>> rarely an important factor outside of small circles of developers, if it
>> was, businesses would have given up on C++ LONG ago. It's nice to have,
>> but the business case for it is weak comparatively.
>>
>
> 'raw compiler speed is rarely the most important factor' does not
> necessarily imply 'raw compiler speed is rarely an important factor'.

Correct, just less important that other things.

-- 
Adam Wilson
IRC: LightBender
Project Coordinator
The Horizon Project
http://www.thehorizonproject.org/
July 08, 2012
On Sat, 07 Jul 2012 17:04:35 -0700, Jonathan M Davis <jmdavisProg@gmx.com> wrote:

> On Saturday, July 07, 2012 16:54:48 Adam Wilson wrote:
>> On Sat, 07 Jul 2012 16:38:27 -0700, Timon Gehr <timon.gehr@gmx.ch> wrote:
>> > The DMD backend is very fast in comparison to other backends.
>> >
>> > LLVM is unlikely to catch up in speed, because it is well  
>> architectured
>> > and more general.
>>
>> Oh, I agree that it is, but as I've been saying, raw compiler speed is
>> rarely an important factor outside of small circles of developers, if it
>> was, businesses would have given up on C++ LONG ago. It's nice to have,
>> but the business case for it is weak comparatively.
>
> Just because one set of developers has priorities other than compilation speed
> which they consider to be more important doesn't mean that a lot of developers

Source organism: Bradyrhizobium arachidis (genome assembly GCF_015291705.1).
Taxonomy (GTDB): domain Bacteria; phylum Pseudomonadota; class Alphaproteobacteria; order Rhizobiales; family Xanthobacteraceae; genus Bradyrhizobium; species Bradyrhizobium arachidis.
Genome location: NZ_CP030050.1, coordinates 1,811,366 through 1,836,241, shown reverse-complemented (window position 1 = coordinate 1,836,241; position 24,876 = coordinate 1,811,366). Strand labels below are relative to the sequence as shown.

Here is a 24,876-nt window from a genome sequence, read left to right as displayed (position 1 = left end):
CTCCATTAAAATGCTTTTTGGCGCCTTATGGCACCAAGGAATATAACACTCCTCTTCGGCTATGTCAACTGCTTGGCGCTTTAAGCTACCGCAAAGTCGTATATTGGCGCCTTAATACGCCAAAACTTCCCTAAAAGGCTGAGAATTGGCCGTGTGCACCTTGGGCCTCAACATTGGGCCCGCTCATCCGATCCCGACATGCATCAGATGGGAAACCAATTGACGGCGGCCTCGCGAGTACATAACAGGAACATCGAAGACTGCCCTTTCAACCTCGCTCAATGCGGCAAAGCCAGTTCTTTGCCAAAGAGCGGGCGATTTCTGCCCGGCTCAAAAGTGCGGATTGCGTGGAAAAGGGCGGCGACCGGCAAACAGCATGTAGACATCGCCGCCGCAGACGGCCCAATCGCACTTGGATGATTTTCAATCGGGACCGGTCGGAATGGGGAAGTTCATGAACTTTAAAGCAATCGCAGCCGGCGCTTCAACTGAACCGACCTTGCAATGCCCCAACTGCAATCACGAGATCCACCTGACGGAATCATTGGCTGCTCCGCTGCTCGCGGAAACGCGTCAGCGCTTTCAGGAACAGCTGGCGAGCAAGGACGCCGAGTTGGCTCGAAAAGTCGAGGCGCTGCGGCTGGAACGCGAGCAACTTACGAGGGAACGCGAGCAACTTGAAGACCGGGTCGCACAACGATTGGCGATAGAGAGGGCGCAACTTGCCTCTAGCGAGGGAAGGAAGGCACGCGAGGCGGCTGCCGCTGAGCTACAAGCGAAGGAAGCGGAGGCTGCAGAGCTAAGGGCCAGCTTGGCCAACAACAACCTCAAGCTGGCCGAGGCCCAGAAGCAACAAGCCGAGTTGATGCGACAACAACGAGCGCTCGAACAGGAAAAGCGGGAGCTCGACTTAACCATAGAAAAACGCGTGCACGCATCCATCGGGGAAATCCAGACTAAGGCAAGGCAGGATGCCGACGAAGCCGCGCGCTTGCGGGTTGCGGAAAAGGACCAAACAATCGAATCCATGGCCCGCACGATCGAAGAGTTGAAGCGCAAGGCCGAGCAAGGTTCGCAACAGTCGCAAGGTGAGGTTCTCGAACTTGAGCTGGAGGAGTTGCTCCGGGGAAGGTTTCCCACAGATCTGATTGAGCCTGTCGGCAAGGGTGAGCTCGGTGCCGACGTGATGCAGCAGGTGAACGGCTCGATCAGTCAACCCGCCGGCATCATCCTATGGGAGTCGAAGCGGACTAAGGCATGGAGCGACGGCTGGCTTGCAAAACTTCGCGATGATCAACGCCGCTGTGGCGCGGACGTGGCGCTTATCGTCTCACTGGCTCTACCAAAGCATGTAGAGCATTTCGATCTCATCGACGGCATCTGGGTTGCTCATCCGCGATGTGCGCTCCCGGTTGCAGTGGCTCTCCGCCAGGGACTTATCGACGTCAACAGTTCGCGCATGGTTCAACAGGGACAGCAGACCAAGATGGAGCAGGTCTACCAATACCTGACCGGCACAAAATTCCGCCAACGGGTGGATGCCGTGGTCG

> don't think that compilation speed is important. I've worked on projects that
> took over 3 hours to build but that doesn't mean that I wouldn't have wanted
> them to be faster. I've known programmers who complained about builds which
> were over a minute!

Sure they complain, but they would complain harder if the generated code was sub-optimal or had bugs in it. And I imagine that multiple hour build times are more the exception than rule even in C++, my understanding is that all 50mloc of Windows can compile overnight using distributed compiling. Essentially, my argument is that for business compilation time is something that can be attacked with money, where code generation and perf bugs are not.

> If you rate something else higher than compilation speed, that's fine, but that
> doesn't mean that compilation speed doesn't matter, because it does.

That's been my whole point, we need ways to tell other people about the pro's and con's of each tool, so that they can choose the right tool, knowing it's capabilities and limitations. Right now, it's all DMD.